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Dolly S. Chang, Karun S. Arora, Harry A. Quigley, Henry D. Jampel, Pradeep Ramulu, Michael V. Boland, Derek Welsbie, David S. Friedman, Wasu Supakontanasan; Detecting Glaucoma with Pupillography. Invest. Ophthalmol. Vis. Sci. 2012;53(14):5621.
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To assess pupillography for discriminating glaucoma patients from those without glaucoma, we evaluated 3 approaches: 1) detecting a relative afferent pupillary defect (RAPD) between the two eyes, 2) comparing pupil responses to stimuli aimed at different parts of the retina within the same eye, and 3) comparing overall pupillary responses of eyes with glaucoma to responses of normal eyes.
The RAPiD (Konan Medical, USA), a binocular pupillographic device, is designed to analyze pupil responses at multiple, controlled stimulus intensities [bright (Br) and dim (Di)], while using varied stimulus patterns on the retina [full (F), central (C), peripheral (P), superior (S) and inferior (I)) and color stimuli [white (W), red (R), green (G), blue (B), and yellow (Y)]. This device records precise latency (Lat) and amplitude (Amp) of pupil responses . Glaucoma was defined as having both optic disc abnormalities and visual field (VF) loss. We included a full spectrum of glaucoma severity and did not exclude patients based on treatment and comorbidities. We enrolled controls from the accompanying persons of patients who do not have VF loss (based on testing) and had normal appearing optic nerves. Approximately 2% of the pupillographic data were missing, and these were imputed from the mean of related variables.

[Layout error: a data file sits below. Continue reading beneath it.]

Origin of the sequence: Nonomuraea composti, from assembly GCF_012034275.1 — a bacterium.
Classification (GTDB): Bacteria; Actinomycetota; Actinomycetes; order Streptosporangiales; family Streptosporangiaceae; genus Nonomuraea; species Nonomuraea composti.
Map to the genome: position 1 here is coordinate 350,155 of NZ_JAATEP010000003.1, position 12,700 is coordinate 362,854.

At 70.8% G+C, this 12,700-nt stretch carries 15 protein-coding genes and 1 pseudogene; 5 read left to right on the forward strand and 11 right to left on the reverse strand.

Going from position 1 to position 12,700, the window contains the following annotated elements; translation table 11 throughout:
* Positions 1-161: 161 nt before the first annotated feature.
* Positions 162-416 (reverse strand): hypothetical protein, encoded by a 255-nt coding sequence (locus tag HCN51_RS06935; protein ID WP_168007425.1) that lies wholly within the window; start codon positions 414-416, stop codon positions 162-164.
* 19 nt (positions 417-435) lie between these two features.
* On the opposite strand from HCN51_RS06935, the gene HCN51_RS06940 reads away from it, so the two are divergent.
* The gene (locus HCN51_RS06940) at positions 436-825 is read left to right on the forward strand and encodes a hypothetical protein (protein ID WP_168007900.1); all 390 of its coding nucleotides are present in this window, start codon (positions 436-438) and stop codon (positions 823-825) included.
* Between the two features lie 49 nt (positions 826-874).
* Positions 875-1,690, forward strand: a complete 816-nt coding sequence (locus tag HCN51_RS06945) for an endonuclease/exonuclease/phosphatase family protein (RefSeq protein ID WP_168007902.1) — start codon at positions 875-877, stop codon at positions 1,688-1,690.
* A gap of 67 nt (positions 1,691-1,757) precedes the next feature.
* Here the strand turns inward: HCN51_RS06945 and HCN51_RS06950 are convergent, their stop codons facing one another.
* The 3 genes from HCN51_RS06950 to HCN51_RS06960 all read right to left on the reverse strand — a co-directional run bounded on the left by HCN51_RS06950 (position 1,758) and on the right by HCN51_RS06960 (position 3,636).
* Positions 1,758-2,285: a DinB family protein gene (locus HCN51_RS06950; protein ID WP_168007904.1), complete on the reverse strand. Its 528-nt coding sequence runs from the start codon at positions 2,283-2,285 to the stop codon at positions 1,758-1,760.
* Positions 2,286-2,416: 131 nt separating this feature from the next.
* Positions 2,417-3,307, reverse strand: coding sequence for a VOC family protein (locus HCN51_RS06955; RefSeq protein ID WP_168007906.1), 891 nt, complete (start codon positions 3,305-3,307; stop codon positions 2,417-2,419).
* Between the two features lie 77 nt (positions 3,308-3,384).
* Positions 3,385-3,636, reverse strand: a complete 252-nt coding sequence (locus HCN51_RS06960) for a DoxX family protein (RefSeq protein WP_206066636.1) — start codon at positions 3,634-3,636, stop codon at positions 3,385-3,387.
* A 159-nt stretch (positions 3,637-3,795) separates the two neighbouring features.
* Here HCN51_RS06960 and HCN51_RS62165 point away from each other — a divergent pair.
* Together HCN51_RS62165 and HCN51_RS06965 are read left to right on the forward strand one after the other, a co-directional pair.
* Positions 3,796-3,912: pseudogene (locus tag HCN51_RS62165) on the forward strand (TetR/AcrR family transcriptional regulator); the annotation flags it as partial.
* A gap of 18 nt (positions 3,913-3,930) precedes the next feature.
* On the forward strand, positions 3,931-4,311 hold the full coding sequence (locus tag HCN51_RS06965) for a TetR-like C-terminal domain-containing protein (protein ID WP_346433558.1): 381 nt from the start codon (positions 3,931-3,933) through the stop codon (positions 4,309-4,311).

Thirty controls (age 62±10 years, 50% female) and 104 glaucoma patients (67±11 years, 51% female, mean deviation in the worse eye = -9.8±8.3 dB) from a single clinic were enrolled. Persons with glaucoma had a significantly larger RAPD compared to controls (0.047 log ratio of the amplitude between the two eyes versus 0.013, p<0.001). By using stepwise multivariate regression, we selected 5 parameters from approach 1 that were associated with glaucoma [RAPD of AmpBrFW, AmpDiCY, AmpBrCG, LatBrPR and LatDiCG]. Parameters from approach 2 and 3 were less associated and not selected. The model using these 5 parameters produced an area under the receiver operating characteristic curve of 0.92 (95% CI: 0.87-0.96). With a specificity of 97%, the sensitivity was 80%. These findings remained robust after bootstrap resampling techniques.
A prototype pupillography device appears able to discriminate glaucoma from normal with relatively high specificity and sensitivity. Screening performance of this device may be lower in community settings and additional study is warranted.
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